In this year’s budget the government proposed a new Direct Recovery of Debts (DRD) scheme. This would allow HMRC direct access to personal and corporate bank accounts – including building society accounts and Individual Savings Accounts (ISAs) – and the power to seize unpaid taxes without having to apply for court approval.
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Reasoning behind proposed DRD scheme
HMRC’s analysis shows that some taxpayers and tax credits claimants who owe debts to HMRC have sufficient funds held in accounts to clear their debt. However, they choose not to pay, despite HMRC having attempted to arrange payment on a number of occasions. The current processes for recovering debts from these accounts can be costly, both for HMRC and for the debtor. This policy will modernise HMRC’s methods for recovering debt, bringing the UK in line with other countries that already use similar powers.
The Treasury released this letter:
The Direct Recovery of Debts, announced at Budget 2014, will modernise and strengthen HMRC’s ability to recover tax and tax credit debts from those who are refusing to pay what they owe. It will help to level the playing field between those who pay what they owe, when they owe it, and those who do not. And it will help ensure that compliant businesses do not face unfair competition from others who try to gain an undeserved financial advantage by dodging or delaying their tax payments.
Tax authorities in many advanced economies already use similar powers routinely and responsibly. In these countries, it provides a crucial lever for ensuring the Government is paid what it is owed. Introducing this policy in the UK will bring us in line with many of our peers and form an important part of HMRC’s toolkit.
The Government recognises that there are concerns about the impact of this change on vulnerable members of society. We must ensure that there are strong safeguards in place so that this is only targeted at the truly non-compliant. That is why we are proposing to only use this power against a small core of taxpayers who owe significant debts of over £1,000 and have sufficient funds in their accounts to pay. Furthermore, we are proposing to leave a minimum of £5,000 after the debt has been recovered, ensuring that this does not create unnecessary financial trouble for those affected. We are also proposing additional checks and procedures.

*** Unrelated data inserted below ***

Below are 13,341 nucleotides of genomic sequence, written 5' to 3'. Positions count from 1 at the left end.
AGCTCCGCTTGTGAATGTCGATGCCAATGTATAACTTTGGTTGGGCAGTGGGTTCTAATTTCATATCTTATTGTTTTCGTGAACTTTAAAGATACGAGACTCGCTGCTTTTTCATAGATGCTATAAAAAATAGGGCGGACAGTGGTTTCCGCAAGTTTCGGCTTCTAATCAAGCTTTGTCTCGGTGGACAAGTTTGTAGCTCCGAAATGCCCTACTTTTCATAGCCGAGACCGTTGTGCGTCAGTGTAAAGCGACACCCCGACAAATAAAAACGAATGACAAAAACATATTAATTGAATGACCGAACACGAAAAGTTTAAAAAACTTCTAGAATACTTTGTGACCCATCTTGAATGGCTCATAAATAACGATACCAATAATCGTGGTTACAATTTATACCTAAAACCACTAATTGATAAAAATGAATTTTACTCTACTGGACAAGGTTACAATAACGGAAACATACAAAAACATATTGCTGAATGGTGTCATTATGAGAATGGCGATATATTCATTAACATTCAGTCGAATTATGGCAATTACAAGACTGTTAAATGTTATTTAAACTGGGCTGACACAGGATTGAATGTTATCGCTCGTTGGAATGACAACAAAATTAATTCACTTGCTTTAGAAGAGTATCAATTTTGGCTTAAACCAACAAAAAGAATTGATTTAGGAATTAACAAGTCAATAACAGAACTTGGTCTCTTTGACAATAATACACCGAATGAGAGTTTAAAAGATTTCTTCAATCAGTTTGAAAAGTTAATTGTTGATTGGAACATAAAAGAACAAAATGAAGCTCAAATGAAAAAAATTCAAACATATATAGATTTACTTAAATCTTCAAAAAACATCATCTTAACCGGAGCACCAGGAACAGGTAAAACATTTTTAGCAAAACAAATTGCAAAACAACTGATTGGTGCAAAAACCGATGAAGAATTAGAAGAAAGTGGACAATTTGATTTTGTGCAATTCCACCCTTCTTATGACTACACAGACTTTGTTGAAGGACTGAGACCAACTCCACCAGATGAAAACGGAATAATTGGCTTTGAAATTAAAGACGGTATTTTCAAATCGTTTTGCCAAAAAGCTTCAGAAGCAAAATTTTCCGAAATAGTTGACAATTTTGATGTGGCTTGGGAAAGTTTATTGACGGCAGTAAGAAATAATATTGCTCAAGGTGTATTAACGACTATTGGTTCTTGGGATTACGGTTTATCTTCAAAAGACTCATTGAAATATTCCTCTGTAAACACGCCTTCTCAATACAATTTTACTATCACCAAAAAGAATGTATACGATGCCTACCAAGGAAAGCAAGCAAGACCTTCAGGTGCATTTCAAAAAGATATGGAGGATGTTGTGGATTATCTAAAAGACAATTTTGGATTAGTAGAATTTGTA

Who would be targeted by DRD
The scheme is only expected to recover around £93 million per year – smaller than 0.02% of all tax receipts.
The proposed scheme has been heavily criticised by many business lobby groups, legal practitioners, MPs, and even members of the Treasury Select Committee.
The Federation of Small Businesses (FSB) has warned that inaccurate or outdated HMRC records could lead to small businesses having money deducted from their accounts, reducing their cash-flow and putting them at risk. Businesses are clearly worried about inaccuracy as there are regular instances of HMRC chasing for debt in error.
It is well recognised that HMRC don’t have the best track record of accurately determining which taxpayers owe money and what amounts they owe.
With small firms only just recovering from the increased regulatory burden of Real Time Information (RTI) on their accounts, this proposed scheme is only going to escalate the impact, especially with the introduction of pension auto enrolment.
There is a huge variance in cash-flow between different types of businesses and the limited resources available to HMRC to effectively implement these proposals is also questionable.
HMRC Considerations & Actions
When HMRC identifies a suitable account for DRD, it will:
- Notify the bank or building society to freeze funds up to the value of the debt.
- The account holder will then be notified.
- The account holder will then have 14 days (from the date of notification) to either pay by other means or object.